Psalm 19 contains two distinct sermons; the sermon of the world and the sermon of the Word. Just as the world displays God's law and order his Word has very similar concepts. In this lesson, we highlight some of the great characteristics of God's Word. In these concepts, we are led to a relationship with God.
Psalm 19 is often divided into two parts. Verses 1-6 are often called "natural revelation" as they describe how the world teaches us about God. Verses 7-14 are called "special revelation" as they teach how the Word teaches us about God. It's common to just briefly consider the first part of the Psalm to quickly move to the second, but in this lesson, we want to hear "The Sermon of the World."
Psalm 51 is David's written confession after his sin with Bathsheba. More importantly, it also lays out a course for personal change. What if everything happening in our world today has called you to think about how the most important change needs to start with you? If so, Psalm 51 has some words of instruction and inspiration for you.
If anybody could write a psalm about the reality of death it was Moses. For 40 years he watched the nation of Israel die in the wilderness. Psalm 90 is believed to be written by Moses during the latter part of the 40 years of wilderness wandering. This psalm contains the stark reminder that most people will live no more than 70-80 years. Yet, the Bible always has an answer to bad news and this psalm does as well. This psalm is all about learning to live in the face of death.
One of the most frustrating parts of life for believers is seeing unbelievers prosper and win. If you've ever struggled with this, you're in good company with King David. Psalm 37 is thought to be the wisdom of David, who had learned from experience how to handle life when it seems like the world is winning. As an older man at the writing of this psalm (Ps. 37:25), David is well positioned through experience and the Holy Spirit to guide us in how to handle this experience.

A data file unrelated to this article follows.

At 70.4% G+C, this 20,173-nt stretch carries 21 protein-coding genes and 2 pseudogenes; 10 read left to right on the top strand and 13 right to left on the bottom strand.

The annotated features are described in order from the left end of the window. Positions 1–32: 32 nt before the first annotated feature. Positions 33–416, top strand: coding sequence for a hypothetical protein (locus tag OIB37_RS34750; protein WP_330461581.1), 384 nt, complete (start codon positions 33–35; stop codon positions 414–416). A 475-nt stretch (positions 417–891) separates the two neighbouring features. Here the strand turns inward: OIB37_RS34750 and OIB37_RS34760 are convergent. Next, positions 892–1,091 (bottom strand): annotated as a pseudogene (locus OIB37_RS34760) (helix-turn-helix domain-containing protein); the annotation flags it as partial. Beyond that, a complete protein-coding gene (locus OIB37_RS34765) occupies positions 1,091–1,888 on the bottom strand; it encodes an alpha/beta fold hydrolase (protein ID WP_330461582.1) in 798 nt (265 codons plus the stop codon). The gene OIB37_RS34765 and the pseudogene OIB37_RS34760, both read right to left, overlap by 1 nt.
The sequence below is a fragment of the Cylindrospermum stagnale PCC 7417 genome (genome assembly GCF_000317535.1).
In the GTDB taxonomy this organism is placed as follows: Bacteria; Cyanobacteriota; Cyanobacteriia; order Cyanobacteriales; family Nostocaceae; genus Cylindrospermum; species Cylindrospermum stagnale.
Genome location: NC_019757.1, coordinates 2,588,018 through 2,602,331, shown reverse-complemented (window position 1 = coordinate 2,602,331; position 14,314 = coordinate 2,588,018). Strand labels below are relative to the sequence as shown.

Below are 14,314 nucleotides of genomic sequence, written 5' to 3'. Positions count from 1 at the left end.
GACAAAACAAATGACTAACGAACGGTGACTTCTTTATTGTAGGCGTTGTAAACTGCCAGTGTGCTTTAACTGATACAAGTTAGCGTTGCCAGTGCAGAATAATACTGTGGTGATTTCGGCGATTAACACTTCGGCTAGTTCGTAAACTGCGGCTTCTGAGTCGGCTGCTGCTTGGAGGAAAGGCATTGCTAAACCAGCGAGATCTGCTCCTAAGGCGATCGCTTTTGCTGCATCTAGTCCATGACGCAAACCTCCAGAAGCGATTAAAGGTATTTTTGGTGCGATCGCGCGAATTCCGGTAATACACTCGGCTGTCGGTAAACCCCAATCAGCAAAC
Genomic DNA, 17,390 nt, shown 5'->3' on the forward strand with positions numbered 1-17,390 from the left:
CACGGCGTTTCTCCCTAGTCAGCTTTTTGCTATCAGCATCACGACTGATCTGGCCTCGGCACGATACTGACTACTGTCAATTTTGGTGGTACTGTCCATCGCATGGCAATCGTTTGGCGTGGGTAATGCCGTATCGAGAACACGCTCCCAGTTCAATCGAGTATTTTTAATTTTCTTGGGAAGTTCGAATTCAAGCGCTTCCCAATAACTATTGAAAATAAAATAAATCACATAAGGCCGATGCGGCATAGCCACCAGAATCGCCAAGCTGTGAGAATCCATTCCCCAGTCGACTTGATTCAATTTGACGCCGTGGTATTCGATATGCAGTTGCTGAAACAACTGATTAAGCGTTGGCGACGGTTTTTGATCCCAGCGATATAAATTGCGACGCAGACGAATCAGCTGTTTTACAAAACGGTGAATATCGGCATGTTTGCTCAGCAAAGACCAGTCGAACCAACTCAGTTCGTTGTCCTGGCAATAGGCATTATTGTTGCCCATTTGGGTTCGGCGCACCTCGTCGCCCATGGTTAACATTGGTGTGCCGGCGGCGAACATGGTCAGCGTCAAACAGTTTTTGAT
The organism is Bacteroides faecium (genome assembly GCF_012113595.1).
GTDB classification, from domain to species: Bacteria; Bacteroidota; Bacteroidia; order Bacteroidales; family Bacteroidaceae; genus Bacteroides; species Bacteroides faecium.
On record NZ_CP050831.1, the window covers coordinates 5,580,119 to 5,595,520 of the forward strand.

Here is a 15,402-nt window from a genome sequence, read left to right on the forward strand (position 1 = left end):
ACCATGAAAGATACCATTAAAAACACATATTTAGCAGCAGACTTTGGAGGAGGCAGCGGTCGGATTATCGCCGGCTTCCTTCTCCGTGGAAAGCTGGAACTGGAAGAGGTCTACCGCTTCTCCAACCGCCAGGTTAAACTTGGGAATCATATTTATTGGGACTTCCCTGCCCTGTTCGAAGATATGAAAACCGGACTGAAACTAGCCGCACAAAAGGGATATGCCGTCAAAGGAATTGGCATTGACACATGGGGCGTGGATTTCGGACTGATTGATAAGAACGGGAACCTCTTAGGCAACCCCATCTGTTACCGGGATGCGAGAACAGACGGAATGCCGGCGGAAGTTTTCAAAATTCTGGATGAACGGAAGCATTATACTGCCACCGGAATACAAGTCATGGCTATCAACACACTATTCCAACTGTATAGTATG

If ever the words "troublesome times are here" ring true the time is now. Yet, Psalm 46 teaches us that God is a God for troubled times. Here is what this psalm teaches in a summary statement: God doesn’t take us out of TROUBLE; God takes us THROUGH it. Therefore, you can TRUST him.
They say "absence makes the heart grow fonder." So it isn't ironic that being separated from God's people has made many of us appreciate the gathering of God's people more than ever before. David was a man of God who could relate. When separated from the city Jerusalem he longed to return to worship God again. Psalm 122 tells us his story and it has become our story too because it affirms why we gather with God's people.
In times of trouble, we need to hold fast to a faithful view of God. Not only does the book of Psalms show us God, but Psalm 103:2 cautions us to not forget God's benefits. As a result, Psalm 103 is really the gushing praise of David as he remembers what God has done for him. Literally everything that is good comes from God, but David mentions many specific blessings that all who fear God should never forget!
Tired of the expression "shelter in place?" This lesson seeks to put a twist on our unfortunate situation. As we continue our "Serenity from the Psalms" series, we are reminded that Psalm 91 teaches us we can "Shelter in Grace!" We are not the first generation that needed help during times of pestilence. This comforting Psalm reminds us why God is the place of shelter for his people during difficult times.
Perhaps the most recognizable words in the Bible come from Psalm 23. "The Lord is my shepherd" is a thought that comforts believers and intrigues countless individuals. In this lesson, we will sit at David's feet and let him explain why the Lord was his shepherd. What he saw in the Lord can be your hope and blessing too!